Ag Policy Blog
Chris Clayton DTN Ag Policy Editor

Thursday 12/12/13

Negotiators Refuse to Let 2013 Farm Bill Pass Away

Updated information: Apparently, the 2013 farm bill is not quite dead. The paramedics have arrived and are using the defibrillator paddles in an attempt to, well, it's unclear what they are trying to save at this point.

Staff from the House Agriculture Committee stated that the House will debate HR 3695, the legislation to temporarily extend the 2008 farm bill. The House will debate the bill, with no amendments allowed, but is not scheduled to vote on it until Friday morning.

Jerry Hagstrom reported from D.C. late Wednesday that the principal negotiators from the House and Senate Agriculture Committees are going to meet again today in one last attempt to revive the patient.

The House Rules Committee voted 9-3 on Wednesday to advance a HR 3695. That bill would extend the farm bill until the end of January.

In theory, the top negotiators may not want an extension all the way until the end of January if they can come to terms and bring a bill up as soon as Congress returns the first week of January. In theory, the House could also opt to stay working next week and pass a farm bill.

In reality, the 2013 farm bill is going to flat-line and transplant into the 2014 bill.

Either everyone gets an extension or USDA spends January trying to draft rules for permanent law to go into effect.

When asked Wednesday about his thoughts on the farm bill, Agriculture Secretary Tom Vilsack used the analogy of being a guy still waiting for his wedding to start.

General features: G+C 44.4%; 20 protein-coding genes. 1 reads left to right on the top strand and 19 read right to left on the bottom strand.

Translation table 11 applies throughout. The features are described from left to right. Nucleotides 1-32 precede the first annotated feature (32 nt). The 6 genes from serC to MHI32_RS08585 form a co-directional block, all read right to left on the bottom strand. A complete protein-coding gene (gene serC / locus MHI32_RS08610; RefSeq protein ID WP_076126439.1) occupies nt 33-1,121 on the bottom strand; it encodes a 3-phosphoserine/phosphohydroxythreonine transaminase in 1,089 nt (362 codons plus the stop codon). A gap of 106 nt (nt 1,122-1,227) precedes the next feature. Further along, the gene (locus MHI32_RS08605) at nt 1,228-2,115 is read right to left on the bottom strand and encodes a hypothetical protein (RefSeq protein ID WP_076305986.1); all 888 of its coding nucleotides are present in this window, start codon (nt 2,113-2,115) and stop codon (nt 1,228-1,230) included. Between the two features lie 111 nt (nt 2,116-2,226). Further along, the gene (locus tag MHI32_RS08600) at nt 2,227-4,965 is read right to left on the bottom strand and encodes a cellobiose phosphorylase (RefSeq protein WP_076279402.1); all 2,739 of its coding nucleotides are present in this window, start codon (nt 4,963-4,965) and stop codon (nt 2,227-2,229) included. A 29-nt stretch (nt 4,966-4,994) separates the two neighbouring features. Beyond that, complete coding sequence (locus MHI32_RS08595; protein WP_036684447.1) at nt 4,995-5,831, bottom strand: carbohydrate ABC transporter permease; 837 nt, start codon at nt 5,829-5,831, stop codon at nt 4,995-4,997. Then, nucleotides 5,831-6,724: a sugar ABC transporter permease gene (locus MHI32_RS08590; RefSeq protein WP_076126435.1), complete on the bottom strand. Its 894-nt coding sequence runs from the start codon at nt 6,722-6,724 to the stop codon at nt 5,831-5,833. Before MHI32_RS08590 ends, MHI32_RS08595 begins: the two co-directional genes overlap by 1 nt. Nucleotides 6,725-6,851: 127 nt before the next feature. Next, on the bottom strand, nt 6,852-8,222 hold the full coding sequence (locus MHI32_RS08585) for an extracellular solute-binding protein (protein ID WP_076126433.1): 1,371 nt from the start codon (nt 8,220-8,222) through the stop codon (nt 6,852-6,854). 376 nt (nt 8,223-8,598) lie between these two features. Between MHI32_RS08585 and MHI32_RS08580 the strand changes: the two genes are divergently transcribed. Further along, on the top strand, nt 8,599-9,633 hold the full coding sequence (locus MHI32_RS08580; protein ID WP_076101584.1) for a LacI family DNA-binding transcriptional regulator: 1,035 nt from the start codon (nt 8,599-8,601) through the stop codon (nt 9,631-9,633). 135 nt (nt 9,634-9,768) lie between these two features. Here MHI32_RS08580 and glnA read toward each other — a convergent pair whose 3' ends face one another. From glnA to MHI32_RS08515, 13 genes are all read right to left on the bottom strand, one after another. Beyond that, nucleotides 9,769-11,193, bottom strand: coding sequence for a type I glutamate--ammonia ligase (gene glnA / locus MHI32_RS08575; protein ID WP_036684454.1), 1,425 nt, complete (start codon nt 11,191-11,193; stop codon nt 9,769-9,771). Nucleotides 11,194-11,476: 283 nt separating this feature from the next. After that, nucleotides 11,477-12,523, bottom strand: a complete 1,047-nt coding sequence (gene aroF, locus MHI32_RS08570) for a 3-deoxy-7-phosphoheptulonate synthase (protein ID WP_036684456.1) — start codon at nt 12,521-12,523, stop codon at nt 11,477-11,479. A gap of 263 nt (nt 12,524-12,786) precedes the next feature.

“I feel like a groom at the altar waiting for the bride to come down the aisle. Always hopeful, but I have yet to see her come down the aisle," Vilsack said.

While Washington is fixated with debates about base acres versus planted acres, farmers at the DTN/The Progressive Farmer Ag Summit raised other questions with me:

One, do farmers move base acres for cotton to other crops once the farm bill is passed? After all, cotton won't have a commodity program.

Two, given that the farm bill will go into January -- and likely at least February before a bill gets to the president -- would USDA have time to get the rules out for the Supplemental Coverage Option before farmers have to make their decisions for buying crop insurance in March? Or would SCO start in 2015?

Farmers had other questions that unfortunately about commodity programs that cannot be answered until Congress finally gets down to one bill.

Follow me on Twitter @ChrisClaytonDTN.

Posted at 10:31AM CST 12/12/13 by Chris Clayton
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